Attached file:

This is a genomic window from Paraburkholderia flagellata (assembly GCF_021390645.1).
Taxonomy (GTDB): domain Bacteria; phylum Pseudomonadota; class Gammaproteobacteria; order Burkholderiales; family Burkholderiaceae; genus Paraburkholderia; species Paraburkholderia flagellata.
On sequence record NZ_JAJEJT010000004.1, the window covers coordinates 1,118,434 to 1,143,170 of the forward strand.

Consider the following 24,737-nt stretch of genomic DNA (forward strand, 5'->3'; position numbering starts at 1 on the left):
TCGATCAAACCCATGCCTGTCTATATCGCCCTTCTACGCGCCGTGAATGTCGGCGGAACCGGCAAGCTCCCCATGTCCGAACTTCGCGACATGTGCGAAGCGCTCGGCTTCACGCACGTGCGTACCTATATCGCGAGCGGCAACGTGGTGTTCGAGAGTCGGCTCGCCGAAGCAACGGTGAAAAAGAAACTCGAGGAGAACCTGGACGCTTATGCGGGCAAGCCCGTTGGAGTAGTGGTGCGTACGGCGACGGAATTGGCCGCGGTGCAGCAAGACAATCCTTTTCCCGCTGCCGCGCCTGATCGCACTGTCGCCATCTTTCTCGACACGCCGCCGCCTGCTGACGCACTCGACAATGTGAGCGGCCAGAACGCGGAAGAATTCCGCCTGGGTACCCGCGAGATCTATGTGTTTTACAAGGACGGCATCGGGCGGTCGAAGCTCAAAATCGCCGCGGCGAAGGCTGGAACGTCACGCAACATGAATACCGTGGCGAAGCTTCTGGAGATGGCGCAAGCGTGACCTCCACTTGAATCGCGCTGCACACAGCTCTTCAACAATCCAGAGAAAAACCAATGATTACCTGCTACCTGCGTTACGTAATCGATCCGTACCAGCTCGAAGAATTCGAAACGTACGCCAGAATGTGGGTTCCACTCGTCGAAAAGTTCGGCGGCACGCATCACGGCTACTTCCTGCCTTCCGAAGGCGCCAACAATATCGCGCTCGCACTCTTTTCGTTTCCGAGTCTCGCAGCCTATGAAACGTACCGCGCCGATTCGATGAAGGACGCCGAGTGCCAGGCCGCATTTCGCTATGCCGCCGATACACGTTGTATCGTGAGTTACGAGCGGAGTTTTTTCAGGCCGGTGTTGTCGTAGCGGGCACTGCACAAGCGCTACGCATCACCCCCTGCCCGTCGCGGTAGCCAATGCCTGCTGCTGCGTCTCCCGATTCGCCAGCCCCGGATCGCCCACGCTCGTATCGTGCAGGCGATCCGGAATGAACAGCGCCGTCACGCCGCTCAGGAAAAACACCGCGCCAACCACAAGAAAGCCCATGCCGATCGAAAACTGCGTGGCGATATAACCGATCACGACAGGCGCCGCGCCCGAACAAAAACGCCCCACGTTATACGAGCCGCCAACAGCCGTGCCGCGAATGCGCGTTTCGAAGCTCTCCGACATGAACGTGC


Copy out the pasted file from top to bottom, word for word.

This is a genomic window from Paraburkholderia flagellata (assembly GCF_021390645.1).
Taxonomy (GTDB): domain Bacteria; phylum Pseudomonadota; class Gammaproteobacteria; order Burkholderiales; family Burkholderiaceae; genus Paraburkholderia; species Paraburkholderia flagellata.
On sequence record NZ_JAJEJT010000004.1, the window covers coordinates 1,118,434 to 1,143,170 of the forward strand.

Consider the following 24,737-nt stretch of genomic DNA (forward strand, 5'->3'; position numbering starts at 1 on the left):
TCGATCAAACCCATGCCTGTCTATATCGCCCTTCTACGCGCCGTGAATGTCGGCGGAACCGGCAAGCTCCCCATGTCCGAACTTCGCGACATGTGCGAAGCGCTCGGCTTCACGCACGTGCGTACCTATATCGCGAGCGGCAACGTGGTGTTCGAGAGTCGGCTCGCCGAAGCAACGGTGAAAAAGAAACTCGAGGAGAACCTGGACGCTTATGCGGGCAAGCCCGTTGGAGTAGTGGTGCGTACGGCGACGGAATTGGCCGCGGTGCAGCAAGACAATCCTTTTCCCGCTGCCGCGCCTGATCGCACTGTCGCCATCTTTCTCGACACGCCGCCGCCTGCTGACGCACTCGACAATGTGAGCGGCCAGAACGCGGAAGAATTCCGCCTGGGTACCCGCGAGATCTATGTGTTTTACAAGGACGGCATCGGGCGGTCGAAGCTCAAAATCGCCGCGGCGAAGGCTGGAACGTCACGCAACATGAATACCGTGGCGAAGCTTCTGGAGATGGCGCAAGCGTGACCTCCACTTGAATCGCGCTGCACACAGCTCTTCAACAATCCAGAGAAAAACCAATGATTACCTGCTACCTGCGTTACGTAATCGATCCGTACCAGCTCGAAGAATTCGAAACGTACGCCAGAATGTGGGTTCCACTCGTCGAAAAGTTCGGCGGCACGCATCACGGCTACTTCCTGCCTTCCGAAGGCGCCAACAATATCGCGCTCGCACTCTTTTCGTTTCCGAGTCTCGCAGCCTATGAAACGTACCGCGCCGATTCGATGAAGGACGCCGAGTGCCAGGCCGCATTTCGCTATGCCGCCGATACACGTTGTATCGTGAGTTACGAGCGGAGTTTTTTCAGGCCGGTGTTGTCGTAGCGGGCACTGCACAAGCGCTACGCATCACCCCCTGCCCGTCGCGGTAGCCAATGCCTGCTGCTGCGTCTCCCGATTCGCCAGCCCCGGATCGCCCACGCTCGTATCGTGCAGGCGATCCGGAATGAACAGCGCCGTCACGCCGCTCAGGAAAAACACCGCGCCAACCACAAGAAAGCCCATGCCGATCGAAAACTGCGTGGCGATATAACCGATCACGACAGGCGCCGCGCCCGAACAAAAACGCCCCACGTTATACGAGCCGCCAACAGCCGTGCCGCGAATGCGCGTTTCGAAGCTCTCCGACATGAACGTGC